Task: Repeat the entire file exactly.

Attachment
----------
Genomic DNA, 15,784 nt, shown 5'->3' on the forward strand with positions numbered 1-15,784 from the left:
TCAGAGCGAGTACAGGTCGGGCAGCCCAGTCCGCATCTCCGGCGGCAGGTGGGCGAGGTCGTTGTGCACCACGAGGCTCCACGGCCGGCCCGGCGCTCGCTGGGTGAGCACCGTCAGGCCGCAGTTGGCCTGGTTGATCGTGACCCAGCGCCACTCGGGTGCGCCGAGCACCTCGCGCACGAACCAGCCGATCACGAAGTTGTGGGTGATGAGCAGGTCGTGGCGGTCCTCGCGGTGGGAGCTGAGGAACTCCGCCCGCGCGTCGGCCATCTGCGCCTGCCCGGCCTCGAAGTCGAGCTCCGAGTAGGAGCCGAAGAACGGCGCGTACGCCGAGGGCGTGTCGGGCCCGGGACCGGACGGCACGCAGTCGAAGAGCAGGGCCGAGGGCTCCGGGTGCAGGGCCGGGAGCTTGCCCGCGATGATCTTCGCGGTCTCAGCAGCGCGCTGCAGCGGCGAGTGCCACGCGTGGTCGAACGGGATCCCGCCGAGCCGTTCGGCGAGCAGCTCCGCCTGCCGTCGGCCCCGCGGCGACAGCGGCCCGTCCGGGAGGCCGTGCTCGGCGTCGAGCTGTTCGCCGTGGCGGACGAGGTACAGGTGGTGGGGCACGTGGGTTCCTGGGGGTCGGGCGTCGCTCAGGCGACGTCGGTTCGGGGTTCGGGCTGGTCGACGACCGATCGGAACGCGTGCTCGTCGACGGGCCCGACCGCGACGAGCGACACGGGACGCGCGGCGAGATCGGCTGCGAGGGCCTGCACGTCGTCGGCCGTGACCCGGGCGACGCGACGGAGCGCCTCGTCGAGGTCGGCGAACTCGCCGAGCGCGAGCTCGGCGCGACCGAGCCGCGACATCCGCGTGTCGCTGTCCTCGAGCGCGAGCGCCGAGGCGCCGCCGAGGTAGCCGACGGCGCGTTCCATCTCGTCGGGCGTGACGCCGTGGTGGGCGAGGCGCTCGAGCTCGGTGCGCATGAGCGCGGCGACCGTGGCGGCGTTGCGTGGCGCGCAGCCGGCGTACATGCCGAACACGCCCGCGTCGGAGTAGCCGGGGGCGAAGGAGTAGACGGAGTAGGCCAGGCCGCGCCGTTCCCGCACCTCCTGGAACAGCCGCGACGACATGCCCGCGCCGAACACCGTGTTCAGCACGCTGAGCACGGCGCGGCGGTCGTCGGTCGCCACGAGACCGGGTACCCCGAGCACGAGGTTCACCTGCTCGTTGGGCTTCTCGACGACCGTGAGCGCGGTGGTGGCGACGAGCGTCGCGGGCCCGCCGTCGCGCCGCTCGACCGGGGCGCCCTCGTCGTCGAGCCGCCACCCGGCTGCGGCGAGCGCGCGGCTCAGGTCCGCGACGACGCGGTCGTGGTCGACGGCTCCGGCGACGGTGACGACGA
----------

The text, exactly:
Genomic DNA, 15,784 nt, shown 5'->3' on the forward strand with positions numbered 1-15,784 from the left:
TCAGAGCGAGTACAGGTCGGGCAGCCCAGTCCGCATCTCCGGCGGCAGGTGGGCGAGGTCGTTGTGCACCACGAGGCTCCACGGCCGGCCCGGCGCTCGCTGGGTGAGCACCGTCAGGCCGCAGTTGGCCTGGTTGATCGTGACCCAGCGCCACTCGGGTGCGCCGAGCACCTCGCGCACGAACCAGCCGATCACGAAGTTGTGGGTGATGAGCAGGTCGTGGCGGTCCTCGCGGTGGGAGCTGAGGAACTCCGCCCGCGCGTCGGCCATCTGCGCCTGCCCGGCCTCGAAGTCGAGCTCCGAGTAGGAGCCGAAGAACGGCGCGTACGCCGAGGGCGTGTCGGGCCCGGGACCGGACGGCACGCAGTCGAAGAGCAGGGCCGAGGGCTCCGGGTGCAGGGCCGGGAGCTTGCCCGCGATGATCTTCGCGGTCTCAGCAGCGCGCTGCAGCGGCGAGTGCCACGCGTGGTCGAACGGGATCCCGCCGAGCCGTTCGGCGAGCAGCTCCGCCTGCCGTCGGCCCCGCGGCGACAGCGGCCCGTCCGGGAGGCCGTGCTCGGCGTCGAGCTGTTCGCCGTGGCGGACGAGGTACAGGTGGTGGGGCACGTGGGTTCCTGGGGGTCGGGCGTCGCTCAGGCGACGTCGGTTCGGGGTTCGGGCTGGTCGACGACCGATCGGAACGCGTGCTCGTCGACGGGCCCGACCGCGACGAGCGACACGGGACGCGCGGCGAGATCGGCTGCGAGGGCCTGCACGTCGTCGGCCGTGACCCGGGCGACGCGACGGAGCGCCTCGTCGAGGTCGGCGAACTCGCCGAGCGCGAGCTCGGCGCGACCGAGCCGCGACATCCGCGTGTCGCTGTCCTCGAGCGCGAGCGCCGAGGCGCCGCCGAGGTAGCCGACGGCGCGTTCCATCTCGTCGGGCGTGACGCCGTGGTGGGCGAGGCGCTCGAGCTCGGTGCGCATGAGCGCGGCGACCGTGGCGGCGTTGCGTGGCGCGCAGCCGGCGTACATGCCGAACACGCCCGCGTCGGAGTAGCCGGGGGCGAAGGAGTAGACGGAGTAGGCCAGGCCGCGCCGTTCCCGCACCTCCTGGAACAGCCGCGACGACATGCCCGCGCCGAACACCGTGTTCAGCACGCTGAGCACGGCGCGGCGGTCGTCGGTCGCCACGAGACCGGGTACCCCGAGCACGAGGTTCACCTGCTCGTTGGGCTTCTCGACGACCGTGAGCGCGGTGGTGGCGACGAGCGTCGCGGGCCCGCCGTCGCGCCGCTCGACCGGGGCGCCCTCGTCGTCGAGCCGCCACCCGGCTGCGGCGAGCGCGCGGCTCAGGTCCGCGACGACGCGGTCGTGGTCGACGGCTCCGGCGACGGTGACGACGA